Join Brien Posey for an in-depth discussion in this video Analyze log files in WSUS, part of Windows 10: Plan and Implement Software Updates.
- [Instructor] The Windows Server Updates Services console does a really good job of providing us with information through various dashboards and reports. Sometimes, however, you might need a little bit more detailed information, either for diagnostic purposes or for keeping track of administrative activities. And that's where the log files come into play. So let's take a look at the log files that are available to us. The way that we get to the log files is by opening up File Explorer. Then we go to This PC, C drive, Program Files, Update Services, and LogFiles.
And there are two log files within this folder. There's the Change.log file and the SoftwareDistribution.log file. The Change.log file keeps track of administrative activities. Let's go ahead and open this up. As you can see, each entry in the log file begins with a date/time stamp. So for example, this entry occurred on June 23, 2017, at 11:52:29. And the actual text of the log event was WSUS configuration has been changed by POSEYLAB\Administrator.
So we have a lot of different types of events that are logged in here. For example, here we can see Successfully deployed deployment (Decline) of, and then we have a Czech language pack update. So you'll see a lot of things like that within the log file. Now, the newest log entries tend to be found at the bottom of the file. So let's scroll down to the bottom and take a look at what's there. So here we have a number of successful deployments, and you can see that the status for these is listed as Install. So for example, the second to the last log entry shows Successfully deployed deployment(Install) of a Security update for Microsoft Office.
And if we look a little bit further to the right, we can see that this is a 32-bit edition by WUS Server. And then we can see the Update ID. So the very last line of the log file is Download re-tried. We don't have any subsequent log file entries, so this was the last event that was performed. So that's what the Change.log file looks like. Let me go ahead and close this out, and let's take a look at the Software Distribution log. I'll go ahead and open the Software Distribution log.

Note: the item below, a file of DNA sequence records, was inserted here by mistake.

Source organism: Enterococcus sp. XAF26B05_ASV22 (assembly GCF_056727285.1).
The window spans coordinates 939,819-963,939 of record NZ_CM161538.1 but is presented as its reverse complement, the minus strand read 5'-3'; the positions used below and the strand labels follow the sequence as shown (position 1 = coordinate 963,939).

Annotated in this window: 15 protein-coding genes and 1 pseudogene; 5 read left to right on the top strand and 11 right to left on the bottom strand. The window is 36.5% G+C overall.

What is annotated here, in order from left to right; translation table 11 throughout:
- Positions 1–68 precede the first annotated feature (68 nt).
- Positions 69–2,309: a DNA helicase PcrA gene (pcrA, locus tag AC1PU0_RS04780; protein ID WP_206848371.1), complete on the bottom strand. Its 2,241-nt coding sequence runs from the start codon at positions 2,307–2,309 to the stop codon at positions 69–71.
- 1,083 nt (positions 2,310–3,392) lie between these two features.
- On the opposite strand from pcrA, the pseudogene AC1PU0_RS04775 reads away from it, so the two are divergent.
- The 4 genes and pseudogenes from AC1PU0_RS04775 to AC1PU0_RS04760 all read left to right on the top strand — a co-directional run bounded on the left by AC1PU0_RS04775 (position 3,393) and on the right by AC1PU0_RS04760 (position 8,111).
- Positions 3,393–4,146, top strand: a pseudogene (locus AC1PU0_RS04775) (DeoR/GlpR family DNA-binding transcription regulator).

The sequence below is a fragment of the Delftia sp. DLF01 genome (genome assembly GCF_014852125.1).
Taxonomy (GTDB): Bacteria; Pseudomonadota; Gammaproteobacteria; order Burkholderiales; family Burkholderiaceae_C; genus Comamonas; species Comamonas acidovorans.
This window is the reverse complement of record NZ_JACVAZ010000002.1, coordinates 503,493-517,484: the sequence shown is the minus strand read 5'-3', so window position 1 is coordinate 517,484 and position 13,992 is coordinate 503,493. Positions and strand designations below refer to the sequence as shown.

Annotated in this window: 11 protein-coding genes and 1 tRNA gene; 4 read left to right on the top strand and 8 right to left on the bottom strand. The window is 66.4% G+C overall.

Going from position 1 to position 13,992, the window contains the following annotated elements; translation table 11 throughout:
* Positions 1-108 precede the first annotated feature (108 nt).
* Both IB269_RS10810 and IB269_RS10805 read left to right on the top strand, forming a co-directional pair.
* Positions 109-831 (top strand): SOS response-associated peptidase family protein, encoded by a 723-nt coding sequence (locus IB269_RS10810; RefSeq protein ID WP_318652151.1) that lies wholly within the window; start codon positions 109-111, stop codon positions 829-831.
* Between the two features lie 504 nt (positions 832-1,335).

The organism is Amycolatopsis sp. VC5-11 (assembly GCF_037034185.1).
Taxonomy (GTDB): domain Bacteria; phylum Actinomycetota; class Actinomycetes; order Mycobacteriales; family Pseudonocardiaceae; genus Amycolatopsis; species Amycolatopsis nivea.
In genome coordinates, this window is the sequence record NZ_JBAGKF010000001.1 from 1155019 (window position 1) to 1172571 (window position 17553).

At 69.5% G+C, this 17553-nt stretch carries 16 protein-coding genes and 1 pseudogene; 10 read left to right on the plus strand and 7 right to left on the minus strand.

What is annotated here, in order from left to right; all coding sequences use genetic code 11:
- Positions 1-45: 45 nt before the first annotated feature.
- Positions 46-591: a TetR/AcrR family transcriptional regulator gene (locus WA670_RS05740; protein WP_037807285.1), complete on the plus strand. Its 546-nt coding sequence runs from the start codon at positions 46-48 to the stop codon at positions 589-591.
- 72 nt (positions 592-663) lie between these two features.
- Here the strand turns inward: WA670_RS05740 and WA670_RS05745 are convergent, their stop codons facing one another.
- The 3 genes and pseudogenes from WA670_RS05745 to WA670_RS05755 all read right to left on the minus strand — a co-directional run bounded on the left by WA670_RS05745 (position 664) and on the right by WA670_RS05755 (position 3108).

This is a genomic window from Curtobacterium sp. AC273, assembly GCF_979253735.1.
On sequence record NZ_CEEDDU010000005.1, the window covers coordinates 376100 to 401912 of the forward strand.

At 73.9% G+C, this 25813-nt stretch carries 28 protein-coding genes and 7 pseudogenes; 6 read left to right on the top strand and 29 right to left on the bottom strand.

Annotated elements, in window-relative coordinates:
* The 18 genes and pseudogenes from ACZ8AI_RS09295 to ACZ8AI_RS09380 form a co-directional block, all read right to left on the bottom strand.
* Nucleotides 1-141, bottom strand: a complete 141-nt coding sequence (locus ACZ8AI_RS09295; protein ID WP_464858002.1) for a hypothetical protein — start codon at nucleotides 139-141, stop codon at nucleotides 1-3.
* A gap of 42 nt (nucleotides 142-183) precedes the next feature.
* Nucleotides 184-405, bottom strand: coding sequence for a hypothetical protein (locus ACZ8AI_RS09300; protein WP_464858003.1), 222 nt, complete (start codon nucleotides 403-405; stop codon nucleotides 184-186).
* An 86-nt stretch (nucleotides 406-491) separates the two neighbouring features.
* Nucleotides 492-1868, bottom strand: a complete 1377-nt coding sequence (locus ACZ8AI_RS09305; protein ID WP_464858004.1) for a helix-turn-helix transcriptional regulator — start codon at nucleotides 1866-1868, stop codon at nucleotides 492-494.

And like the other log file, all of the log entries begin with a date/time stamp. And you can see that this one's a little bit more uniform. We have everything organized into nice, neat columns. And let's go down to the bottom of the log file where the most recent log entries are found. So you can see that the information in this log file is somewhat varied, but everything starts with a date/time stamp. So even though a log entry may span multiple lines, you can identify each new entry by looking for that date/time stamp.
For example, right here is a date/time stamp. So everything from here down to this line constitutes a single log file entry, because we get to another date/time stamp immediately after that. So what do we have here? Well, this is an informational entry. And we can see that we have a source file, in this case msdownload/update/driver. And then we have a specific cab file. And then we have a destination file listing, and that's the E:\Updates folder.
That's where all of my updates are being stored. And we can see that the update was written to that folder as a cab file. And we can see the file name right there. Then in subsequent log file entries, we can see things related to the worker thread process. We can see things related to the download process. And then down at the very bottom, we can see that the content sync agent found no more jobs that needed to be handled, and that the agent was going to sleep. So that's, in a nutshell, what this particular log file looks like. So as you can see, it's a really great source of diagnostic information.
So those are what the log files that are provided by the Windows Server Update Services look like.
- Deploying updates manually
- Monitoring deployments
- Configuring automatic deployment rules
- Analyzing log files
- Approving and declining updates in Intune
- Deploying software from SCCM, WSUS, and Intune